Katherine Sacks: What inspired you to get into the kitchen?
Ryan Smith: I was 15 and I needed a job. I started washing dishes. I was always kind of intrigued by the chaos of the kitchen; I wanted to get my hands in food. I got a job in Penn State Catering during college and [I] loved learning.
KS: What goes into creating a dish?
RS: A lot of it’s talking with farms and working down a produce list. There is a difference in spending a lot of time on conceptualizing and needing to make a change on day to day availabilities. We try to talk with farmers and ask what they can't get rid [of]. At the end of market on Saturdays the farmers come here and we buy pretty much everything from them.
KS: What else are you doing to run a more sustainable kitchen?
RS: Anything and everything we can do to support the local community. It’s more than terminology; the community is what’s important. Instead of it being a selling point, it should be assumed that’s what we do. We're very active in reaching out to new farms, and we try to give a little to everybody. Farms call us all the time that have 50 pounds and we buy it all to pickle. We also try to take field trips as a staff, to see who is on the other side.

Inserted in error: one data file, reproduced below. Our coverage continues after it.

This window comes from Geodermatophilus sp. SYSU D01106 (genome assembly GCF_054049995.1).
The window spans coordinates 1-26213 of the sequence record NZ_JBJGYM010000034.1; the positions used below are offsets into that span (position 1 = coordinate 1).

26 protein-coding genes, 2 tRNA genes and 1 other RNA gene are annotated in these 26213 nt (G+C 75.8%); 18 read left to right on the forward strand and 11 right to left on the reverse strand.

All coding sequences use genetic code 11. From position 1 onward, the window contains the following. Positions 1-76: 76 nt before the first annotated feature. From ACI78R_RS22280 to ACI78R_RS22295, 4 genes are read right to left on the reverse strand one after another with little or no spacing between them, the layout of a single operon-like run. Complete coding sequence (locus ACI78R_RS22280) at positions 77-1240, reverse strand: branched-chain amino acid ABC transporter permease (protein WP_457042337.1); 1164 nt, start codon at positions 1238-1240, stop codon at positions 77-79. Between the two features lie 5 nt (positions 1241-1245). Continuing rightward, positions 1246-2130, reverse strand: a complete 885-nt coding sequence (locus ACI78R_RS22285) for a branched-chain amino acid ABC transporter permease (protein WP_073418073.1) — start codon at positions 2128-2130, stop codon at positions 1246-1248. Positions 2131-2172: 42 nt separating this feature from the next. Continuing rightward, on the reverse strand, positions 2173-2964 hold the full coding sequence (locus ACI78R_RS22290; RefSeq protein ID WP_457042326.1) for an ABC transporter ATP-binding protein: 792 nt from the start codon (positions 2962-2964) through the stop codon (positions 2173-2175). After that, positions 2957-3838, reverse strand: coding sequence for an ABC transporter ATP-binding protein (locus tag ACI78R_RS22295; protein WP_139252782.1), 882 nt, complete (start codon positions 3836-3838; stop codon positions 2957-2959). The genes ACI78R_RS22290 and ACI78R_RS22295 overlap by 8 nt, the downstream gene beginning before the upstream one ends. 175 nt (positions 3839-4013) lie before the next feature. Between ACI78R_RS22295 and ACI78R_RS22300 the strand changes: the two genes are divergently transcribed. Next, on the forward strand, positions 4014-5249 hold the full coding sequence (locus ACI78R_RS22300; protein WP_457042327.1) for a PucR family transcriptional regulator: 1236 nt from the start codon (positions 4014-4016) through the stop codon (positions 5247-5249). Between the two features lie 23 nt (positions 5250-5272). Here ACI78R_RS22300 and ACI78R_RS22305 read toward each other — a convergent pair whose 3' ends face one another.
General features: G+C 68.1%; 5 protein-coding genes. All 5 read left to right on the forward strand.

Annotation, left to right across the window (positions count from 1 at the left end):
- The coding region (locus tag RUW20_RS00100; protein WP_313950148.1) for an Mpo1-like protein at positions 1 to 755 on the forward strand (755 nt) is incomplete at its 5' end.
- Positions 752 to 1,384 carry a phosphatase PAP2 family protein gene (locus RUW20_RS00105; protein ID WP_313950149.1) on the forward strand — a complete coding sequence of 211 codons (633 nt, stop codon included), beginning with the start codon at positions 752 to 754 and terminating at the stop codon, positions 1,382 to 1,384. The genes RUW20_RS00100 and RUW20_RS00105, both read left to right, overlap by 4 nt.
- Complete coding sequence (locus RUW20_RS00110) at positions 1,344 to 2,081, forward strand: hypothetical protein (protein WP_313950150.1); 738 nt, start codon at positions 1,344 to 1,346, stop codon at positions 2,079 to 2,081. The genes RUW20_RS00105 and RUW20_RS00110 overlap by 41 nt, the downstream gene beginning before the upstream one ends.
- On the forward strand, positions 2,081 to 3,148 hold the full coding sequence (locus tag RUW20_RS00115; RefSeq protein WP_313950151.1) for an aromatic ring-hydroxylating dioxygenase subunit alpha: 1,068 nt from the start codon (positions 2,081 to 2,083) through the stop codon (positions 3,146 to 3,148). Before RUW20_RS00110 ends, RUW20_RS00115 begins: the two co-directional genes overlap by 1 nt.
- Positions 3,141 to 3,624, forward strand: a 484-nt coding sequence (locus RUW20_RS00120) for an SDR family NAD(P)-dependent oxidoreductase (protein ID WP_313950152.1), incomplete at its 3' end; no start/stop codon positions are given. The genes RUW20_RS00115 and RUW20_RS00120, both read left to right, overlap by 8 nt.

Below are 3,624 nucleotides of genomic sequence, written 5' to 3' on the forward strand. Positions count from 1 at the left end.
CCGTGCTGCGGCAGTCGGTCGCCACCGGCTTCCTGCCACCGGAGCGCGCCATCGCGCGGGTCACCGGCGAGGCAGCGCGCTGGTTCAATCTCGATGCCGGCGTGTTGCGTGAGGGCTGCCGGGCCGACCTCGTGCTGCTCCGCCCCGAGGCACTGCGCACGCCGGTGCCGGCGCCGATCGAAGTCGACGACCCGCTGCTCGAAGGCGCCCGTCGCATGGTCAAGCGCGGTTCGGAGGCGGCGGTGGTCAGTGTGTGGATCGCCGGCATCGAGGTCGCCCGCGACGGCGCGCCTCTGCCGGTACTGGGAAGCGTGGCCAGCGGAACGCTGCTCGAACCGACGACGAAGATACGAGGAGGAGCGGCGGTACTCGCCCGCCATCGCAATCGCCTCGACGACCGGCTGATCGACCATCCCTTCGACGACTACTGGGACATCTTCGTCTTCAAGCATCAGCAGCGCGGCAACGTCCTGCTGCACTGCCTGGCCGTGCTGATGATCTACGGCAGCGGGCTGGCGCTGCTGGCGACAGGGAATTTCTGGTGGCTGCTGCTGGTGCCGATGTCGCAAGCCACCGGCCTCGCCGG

KS: What is the toughest thing you’ve done in your career?
RS: Opening this restaurant. I started here after it was six weeks old; I inherited an open restaurant rather than opening it. It was hard to make it mine at first.
KS: What trends do you see emerging?
RS: I hope it’s independent good food and drink. There are a lot of corporate restaurant groups here. We are a little guy who likes to support the little guys.
KS: If you weren’t a chef, what would you be doing?
RS: Wood working. It’s kind of a hobby of mine.